(Click on each question to show the answer)
REACH stands for Regional Event At Club House. In this event, players in clubs across the continent compete with each other in a regional game. The same set of deals are played by members in every participating club, but because it’s a regional event, players can earn gold or red points while playing in their regular club game!
No, it runs on top of it. All players compete at the club level and are awarded club-level masterpoints as usual. Then, when game results are submitted after each session, players registered in REACH will also compete for gold and red awards (both section top awards each day and overalls after REACH ends), in addition to any club awards received.
No. Participants are required to play a minimum of two REACH sessions at a participant club. Playing more means better chances to get gold/red overall awards.
Clubs are allowed to hold additional REACH sessions out of their ordinary sanctions, as long as the games don’t conflict with a neighboring club game or tournament. Check your club’s schedule during the REACH week.
No. Participants can play any REACH session at any registered club.
Yes. REACH results will be consolidated across any participating club, ACBL-wide.
Any ACBL-sanctioned club in any district can register for this event. Check the list of Participant Clubs.
All active ACBL members can play in REACH after paying a US$30 registration fee. Player registration is open. Registration closes at midnight Pacific Time on July 28, 2019. Participants will play as they normally would in a club session at a participating club (and pay the usual club game entry fee). In order to also compete for REACH overalls, players must pre-register and pay the REACH fee. They must play in a minimum of two sessions over the course of REACH week.
Yes, the page is safe as it uses SSL encryption (HTTPS) for registration and payment information.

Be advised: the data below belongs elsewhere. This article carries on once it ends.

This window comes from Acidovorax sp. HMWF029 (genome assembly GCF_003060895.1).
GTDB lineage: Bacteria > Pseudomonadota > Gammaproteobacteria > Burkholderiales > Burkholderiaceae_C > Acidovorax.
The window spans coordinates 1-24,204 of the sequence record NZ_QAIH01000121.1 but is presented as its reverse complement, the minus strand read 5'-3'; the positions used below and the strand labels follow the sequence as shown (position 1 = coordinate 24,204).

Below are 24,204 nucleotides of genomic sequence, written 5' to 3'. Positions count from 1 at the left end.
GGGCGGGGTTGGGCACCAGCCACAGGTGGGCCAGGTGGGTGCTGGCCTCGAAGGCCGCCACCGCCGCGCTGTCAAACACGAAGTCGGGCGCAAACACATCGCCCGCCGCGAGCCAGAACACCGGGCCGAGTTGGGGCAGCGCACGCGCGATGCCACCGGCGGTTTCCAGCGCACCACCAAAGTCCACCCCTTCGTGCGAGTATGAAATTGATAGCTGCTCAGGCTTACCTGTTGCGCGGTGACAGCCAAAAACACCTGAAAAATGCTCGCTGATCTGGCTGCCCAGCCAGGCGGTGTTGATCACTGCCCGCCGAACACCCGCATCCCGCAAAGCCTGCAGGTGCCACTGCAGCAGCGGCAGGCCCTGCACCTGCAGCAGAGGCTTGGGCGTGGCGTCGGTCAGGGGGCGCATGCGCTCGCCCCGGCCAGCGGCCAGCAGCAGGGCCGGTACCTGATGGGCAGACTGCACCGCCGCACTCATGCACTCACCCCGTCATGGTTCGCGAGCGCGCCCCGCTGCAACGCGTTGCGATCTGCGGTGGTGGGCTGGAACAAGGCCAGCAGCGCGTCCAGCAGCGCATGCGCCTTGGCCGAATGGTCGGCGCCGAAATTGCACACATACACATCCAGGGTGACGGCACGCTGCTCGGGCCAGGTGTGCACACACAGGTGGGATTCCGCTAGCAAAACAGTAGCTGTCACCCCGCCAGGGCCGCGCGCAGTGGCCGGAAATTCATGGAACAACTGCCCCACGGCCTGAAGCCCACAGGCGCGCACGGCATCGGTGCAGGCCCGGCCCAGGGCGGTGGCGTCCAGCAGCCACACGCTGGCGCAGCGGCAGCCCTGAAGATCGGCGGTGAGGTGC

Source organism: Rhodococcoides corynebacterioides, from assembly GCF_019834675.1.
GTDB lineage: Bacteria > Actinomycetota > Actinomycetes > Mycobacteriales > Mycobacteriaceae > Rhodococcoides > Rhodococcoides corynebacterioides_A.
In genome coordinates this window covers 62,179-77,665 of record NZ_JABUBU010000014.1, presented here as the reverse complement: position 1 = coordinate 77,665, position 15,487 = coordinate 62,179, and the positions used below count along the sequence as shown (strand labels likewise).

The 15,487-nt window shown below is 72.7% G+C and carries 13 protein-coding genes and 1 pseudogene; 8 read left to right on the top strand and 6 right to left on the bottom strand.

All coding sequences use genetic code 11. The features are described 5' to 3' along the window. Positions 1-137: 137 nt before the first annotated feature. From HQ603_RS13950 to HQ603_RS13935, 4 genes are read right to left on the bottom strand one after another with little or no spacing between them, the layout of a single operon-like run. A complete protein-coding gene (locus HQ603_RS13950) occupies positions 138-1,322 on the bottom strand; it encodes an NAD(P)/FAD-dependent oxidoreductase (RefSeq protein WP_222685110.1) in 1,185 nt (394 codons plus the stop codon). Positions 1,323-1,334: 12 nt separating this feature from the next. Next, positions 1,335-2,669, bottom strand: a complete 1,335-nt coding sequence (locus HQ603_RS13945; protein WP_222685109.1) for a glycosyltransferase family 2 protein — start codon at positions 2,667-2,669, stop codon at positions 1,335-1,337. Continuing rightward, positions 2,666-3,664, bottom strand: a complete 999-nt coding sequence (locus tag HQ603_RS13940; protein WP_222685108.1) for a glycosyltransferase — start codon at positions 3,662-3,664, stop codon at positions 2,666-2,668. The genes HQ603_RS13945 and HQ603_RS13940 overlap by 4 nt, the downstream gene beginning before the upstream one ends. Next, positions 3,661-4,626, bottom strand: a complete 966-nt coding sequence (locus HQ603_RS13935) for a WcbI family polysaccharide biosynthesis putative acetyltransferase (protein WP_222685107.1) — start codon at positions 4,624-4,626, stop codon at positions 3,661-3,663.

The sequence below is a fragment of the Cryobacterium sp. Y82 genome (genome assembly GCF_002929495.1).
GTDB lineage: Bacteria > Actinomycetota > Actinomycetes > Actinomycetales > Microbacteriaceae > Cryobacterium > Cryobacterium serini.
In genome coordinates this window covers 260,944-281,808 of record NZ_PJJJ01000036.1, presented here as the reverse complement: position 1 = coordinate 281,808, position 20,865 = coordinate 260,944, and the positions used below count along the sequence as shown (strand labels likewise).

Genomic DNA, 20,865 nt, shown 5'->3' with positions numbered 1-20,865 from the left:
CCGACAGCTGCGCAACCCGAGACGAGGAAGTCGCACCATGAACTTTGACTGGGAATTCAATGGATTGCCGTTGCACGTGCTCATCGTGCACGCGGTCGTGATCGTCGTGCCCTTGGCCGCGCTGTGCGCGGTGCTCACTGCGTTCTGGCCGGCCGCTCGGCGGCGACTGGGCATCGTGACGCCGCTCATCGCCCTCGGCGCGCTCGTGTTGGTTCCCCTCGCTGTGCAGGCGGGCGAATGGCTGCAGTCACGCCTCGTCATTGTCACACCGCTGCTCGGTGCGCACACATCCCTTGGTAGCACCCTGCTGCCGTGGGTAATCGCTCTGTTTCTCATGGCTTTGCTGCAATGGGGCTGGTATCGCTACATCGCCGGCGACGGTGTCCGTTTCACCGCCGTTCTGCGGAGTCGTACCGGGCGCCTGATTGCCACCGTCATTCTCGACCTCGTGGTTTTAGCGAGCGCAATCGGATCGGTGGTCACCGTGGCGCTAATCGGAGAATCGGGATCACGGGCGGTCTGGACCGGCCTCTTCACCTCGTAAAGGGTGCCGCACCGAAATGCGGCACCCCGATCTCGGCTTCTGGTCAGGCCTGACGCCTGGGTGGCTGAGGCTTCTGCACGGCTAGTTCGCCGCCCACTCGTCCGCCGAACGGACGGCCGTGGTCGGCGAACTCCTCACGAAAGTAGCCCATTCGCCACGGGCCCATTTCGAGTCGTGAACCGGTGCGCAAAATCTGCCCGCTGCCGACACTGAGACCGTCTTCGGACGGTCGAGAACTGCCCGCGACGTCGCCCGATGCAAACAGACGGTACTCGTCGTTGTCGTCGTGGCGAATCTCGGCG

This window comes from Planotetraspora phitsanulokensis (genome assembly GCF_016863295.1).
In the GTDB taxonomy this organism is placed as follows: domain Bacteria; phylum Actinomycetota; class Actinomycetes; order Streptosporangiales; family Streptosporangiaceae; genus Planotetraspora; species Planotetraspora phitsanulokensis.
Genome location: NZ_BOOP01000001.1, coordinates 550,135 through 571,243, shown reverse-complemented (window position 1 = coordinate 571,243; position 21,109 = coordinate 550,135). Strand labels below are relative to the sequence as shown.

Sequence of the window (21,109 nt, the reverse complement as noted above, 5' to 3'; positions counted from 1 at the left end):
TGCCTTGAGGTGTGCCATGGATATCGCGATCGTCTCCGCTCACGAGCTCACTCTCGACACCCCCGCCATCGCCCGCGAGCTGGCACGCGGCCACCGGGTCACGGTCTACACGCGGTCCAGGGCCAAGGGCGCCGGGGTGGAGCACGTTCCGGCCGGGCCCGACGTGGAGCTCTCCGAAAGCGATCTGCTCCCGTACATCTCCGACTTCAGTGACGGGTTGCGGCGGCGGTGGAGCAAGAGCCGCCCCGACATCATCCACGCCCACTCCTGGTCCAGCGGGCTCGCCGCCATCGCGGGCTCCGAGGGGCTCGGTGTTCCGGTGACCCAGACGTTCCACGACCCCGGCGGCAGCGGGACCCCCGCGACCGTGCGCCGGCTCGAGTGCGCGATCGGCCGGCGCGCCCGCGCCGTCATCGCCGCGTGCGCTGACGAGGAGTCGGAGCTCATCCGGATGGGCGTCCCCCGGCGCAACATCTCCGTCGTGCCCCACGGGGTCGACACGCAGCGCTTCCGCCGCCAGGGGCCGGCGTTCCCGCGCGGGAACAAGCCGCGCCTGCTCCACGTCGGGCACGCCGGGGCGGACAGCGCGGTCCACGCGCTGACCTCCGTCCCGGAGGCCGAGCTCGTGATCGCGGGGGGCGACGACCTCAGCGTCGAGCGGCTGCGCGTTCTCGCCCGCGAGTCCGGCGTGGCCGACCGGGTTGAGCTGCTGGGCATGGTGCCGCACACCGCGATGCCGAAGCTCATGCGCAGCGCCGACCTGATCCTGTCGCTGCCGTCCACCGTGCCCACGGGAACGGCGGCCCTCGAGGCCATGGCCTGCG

If a participant is accidentally charged twice, they can request a refund by contacting email@example.com.
While you do not need to be a member to play in a game with REACH deals, you and your partner’s scores will only count toward the REACH awards if you are both active ACBL members. If a player has been an ACBL member anytime before, they can renew at acbl.org/renew. To join ACBL for the first time, players can visit acbl.org/join. If a player has any issue registering to REACH, they can contact firstname.lastname@example.org with their ACBL member number.
No. REACH scores are individual.
Any ACBL-sanctioned club in any district can register for this event. If your club is not currently registered, talk to your club manager.
An average of a player’s two best REACH scores after all adjustments will be used to determine players’ event ranks. Results will be grouped into four pools (see additional questions below) based on the field strength of the events. Each pool will have its own set of winners.
Pools are divisions of players based on field strength. You will be sorted into a pool for scoring during REACH. There are four pools (Spades, Hearts, Diamonds, Clubs), and results are grouped in a pool based on the field strength of the events in which the two highest scores were earned. Each pool will have its own set of winners.
No. ACBL stratification (A/B/C) is not comparable. While the ACBL strat is based on your masterpoint level, the pool divisions are based on the field strength in which you are playing.
Field strength is based on the “average” masterpoints held by players in a section.
REACH scores should be less affected by differences in club strength than normally happen during STaCs (Sectional Tournaments at Clubs) and other ACBL-wide events. This is because REACH results are based on cross-matchpointed scores (each pair’s results are compared against those for all the other pairs who played a hand in any club) and because results are further adjusted based on the “field strength” of each section in each club. This field strength measure is a new idea that could be handled in many ways. At present, we are testing using the distribution of masterpoint holdings from the people who are playing at each club section. If a player scores well against a strong field of players, the player’s score will be adjusted up even further. A player who scores well against a weak field may see a downward adjusted score.